Australia put down their individual votes on Saturday September 7th 2013. The campaigning and election process are not far off the political how-to in Denmark. A few things appear somewhat different. Firstly, the number of party supporters strategically placed near busy roads, wearing party-coloured shirts, and waving at people. Nothing else. They just waved.
Another unfamiliar element to the Australian election is the fact that it is mandatory to vote, if you are an Australian citizen. You will get fined for not voting, which is a compelling incitement for people to put on their thongs and hit the voting stations. Do not ask me about the amount of the fine, as I have not been able to obtain valid information regarding the specifics of the this. Wiki it yourself.
I followed my Australian partner to the polling station because my curiosity got the better of me. I am inquisitive about all things different. It is the best way to widen your horizon. One thing that stood out to me whilst my partner put down his vote, was the privacy, or lack of. As a Dane, I am used to being led through a one-way closed booth ensuring regulatory privacy of the highest standard whilst diminishing vote rigging. The Australian booths remind me more of the design of a urinal with its narrow walls slightly shading to prevent the fellow Aussie to spy on your pen. Luckily, Aussies are some of the most laid back people I have ever come across, and they do not seem too worried about what I would classify as ‘somewhat intrusive’.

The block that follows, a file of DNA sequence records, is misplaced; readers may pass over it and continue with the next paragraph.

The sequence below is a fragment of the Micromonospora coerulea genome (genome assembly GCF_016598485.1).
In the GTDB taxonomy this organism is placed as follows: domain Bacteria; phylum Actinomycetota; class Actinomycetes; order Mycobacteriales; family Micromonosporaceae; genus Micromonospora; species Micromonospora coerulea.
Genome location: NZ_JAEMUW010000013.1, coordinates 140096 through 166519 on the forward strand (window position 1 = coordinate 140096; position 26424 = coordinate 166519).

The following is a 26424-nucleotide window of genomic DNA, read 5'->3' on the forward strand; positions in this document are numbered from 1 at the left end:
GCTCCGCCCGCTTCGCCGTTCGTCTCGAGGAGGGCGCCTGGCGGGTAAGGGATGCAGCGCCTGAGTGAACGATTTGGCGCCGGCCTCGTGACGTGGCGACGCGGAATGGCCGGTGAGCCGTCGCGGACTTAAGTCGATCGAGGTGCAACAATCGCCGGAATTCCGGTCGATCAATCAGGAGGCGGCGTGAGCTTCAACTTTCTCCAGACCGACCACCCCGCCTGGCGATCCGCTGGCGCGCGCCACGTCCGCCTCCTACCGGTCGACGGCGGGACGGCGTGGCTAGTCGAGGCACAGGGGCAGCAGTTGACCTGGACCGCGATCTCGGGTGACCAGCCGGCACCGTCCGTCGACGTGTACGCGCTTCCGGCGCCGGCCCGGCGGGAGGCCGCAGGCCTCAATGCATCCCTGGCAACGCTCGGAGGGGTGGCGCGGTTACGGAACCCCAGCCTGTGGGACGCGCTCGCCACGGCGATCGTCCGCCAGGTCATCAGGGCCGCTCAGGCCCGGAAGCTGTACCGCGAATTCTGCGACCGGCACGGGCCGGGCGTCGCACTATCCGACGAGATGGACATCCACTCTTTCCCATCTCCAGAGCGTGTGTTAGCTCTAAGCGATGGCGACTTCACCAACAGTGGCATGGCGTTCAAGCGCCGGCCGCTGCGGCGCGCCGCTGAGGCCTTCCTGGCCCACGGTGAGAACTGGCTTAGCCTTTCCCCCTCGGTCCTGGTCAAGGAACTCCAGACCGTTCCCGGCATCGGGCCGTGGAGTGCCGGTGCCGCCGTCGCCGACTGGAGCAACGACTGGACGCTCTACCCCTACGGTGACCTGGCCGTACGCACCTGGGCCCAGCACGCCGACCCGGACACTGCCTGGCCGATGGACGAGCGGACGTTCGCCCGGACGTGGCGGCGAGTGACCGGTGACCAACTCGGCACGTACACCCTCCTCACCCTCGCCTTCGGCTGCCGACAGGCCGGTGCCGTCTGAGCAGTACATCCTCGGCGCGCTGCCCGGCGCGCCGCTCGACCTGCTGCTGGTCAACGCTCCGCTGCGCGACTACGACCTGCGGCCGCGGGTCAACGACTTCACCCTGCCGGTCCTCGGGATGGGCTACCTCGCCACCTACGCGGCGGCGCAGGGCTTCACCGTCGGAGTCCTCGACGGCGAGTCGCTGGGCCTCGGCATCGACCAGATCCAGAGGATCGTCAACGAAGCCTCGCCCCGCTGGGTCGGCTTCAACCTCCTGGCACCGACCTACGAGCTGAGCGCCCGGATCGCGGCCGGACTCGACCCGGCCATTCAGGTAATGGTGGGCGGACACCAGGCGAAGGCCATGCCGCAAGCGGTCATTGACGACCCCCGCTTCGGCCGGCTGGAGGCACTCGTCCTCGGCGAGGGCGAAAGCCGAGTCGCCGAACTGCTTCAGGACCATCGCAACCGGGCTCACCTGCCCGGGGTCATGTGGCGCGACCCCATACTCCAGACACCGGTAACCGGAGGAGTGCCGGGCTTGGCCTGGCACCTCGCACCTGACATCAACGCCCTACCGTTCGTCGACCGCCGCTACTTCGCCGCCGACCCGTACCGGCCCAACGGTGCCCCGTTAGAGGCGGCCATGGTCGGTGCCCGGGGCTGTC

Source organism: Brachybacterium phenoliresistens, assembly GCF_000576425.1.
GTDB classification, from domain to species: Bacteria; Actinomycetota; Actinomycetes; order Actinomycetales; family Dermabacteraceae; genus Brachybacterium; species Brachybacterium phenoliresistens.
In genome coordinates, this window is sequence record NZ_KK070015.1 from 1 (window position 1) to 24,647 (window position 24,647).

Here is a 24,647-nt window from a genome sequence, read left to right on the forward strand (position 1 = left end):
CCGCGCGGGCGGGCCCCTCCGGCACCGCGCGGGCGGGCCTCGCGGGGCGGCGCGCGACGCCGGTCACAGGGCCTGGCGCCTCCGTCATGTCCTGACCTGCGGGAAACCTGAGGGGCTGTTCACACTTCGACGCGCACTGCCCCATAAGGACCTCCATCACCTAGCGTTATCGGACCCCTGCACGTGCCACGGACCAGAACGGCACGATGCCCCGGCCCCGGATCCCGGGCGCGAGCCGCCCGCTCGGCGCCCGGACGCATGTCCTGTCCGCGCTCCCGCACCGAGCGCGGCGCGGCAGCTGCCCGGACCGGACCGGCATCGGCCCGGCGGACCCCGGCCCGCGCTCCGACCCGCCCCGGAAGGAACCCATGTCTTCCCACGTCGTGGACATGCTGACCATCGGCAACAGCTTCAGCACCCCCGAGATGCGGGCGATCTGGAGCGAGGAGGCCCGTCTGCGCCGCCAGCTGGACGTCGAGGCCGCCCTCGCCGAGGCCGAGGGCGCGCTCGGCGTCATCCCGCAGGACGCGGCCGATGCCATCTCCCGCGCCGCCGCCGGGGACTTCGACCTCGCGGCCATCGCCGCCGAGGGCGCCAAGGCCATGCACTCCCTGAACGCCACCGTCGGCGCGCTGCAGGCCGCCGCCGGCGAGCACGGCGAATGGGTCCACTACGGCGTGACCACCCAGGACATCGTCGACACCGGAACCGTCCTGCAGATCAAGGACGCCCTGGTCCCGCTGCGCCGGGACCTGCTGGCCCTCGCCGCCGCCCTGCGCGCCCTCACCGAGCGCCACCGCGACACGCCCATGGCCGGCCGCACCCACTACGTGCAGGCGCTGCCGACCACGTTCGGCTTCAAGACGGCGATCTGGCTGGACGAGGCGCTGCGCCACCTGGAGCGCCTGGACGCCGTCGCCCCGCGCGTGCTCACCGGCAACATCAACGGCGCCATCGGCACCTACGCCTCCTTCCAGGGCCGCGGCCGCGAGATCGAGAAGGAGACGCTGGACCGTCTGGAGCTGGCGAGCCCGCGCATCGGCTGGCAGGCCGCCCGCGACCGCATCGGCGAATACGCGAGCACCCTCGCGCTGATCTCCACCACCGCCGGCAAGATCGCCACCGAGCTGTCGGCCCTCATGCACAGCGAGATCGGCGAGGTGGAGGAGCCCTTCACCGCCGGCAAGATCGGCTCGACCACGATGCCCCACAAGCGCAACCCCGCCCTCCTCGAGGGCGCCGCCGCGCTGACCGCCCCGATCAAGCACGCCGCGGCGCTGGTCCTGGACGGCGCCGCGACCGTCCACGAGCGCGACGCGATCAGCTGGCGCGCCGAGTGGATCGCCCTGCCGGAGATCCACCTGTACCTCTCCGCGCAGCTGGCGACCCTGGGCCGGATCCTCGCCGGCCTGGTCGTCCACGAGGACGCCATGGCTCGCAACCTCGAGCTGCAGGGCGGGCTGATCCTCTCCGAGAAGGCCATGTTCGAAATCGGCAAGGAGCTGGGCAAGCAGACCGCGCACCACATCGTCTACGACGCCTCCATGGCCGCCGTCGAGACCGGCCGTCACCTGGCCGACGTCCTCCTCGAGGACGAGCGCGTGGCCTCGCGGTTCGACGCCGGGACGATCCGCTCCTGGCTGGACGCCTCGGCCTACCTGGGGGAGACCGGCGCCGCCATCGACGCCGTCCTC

In case you missed it, the Australian citizens voted for the opposition, Liberal, making Tony Abbott the new Prime Minister of Australia.
All things Scandinavian
The first week of Australian spring was not just about hearing the voice of Australia. To me, it was just as much about the annual Scandinavian Festival in Brisbane.
The Scandinavian Festival boosts of Vikings, modern design, folk music, LEGO, traditional cuisine, and Scandinavian accents amongst the chit chat of the crowd.
I brought my favourite Swede and one of her daughters for a reminiscent afternoon in the baking sun. In fact, we celebrated our one year anniversary as we first met at the Scandinavian Festival in 2012.
All morning, we had promised her daughter to get pick and mix lollies, but little did we know that there was a constant line up of 20 people at the Swedish Goodies stall. We declared defeat and settled on the smaller selection that the IKEA stall had provided.
I must admit that I was quite contempt with the consumption and purchases of the day. Not only did I have Scandinavian liquorice, Danish rye bread, and a Tuborg (Danish beer), I also brought home three pairs of LEGO earrings. Win, on all things Scandinavian.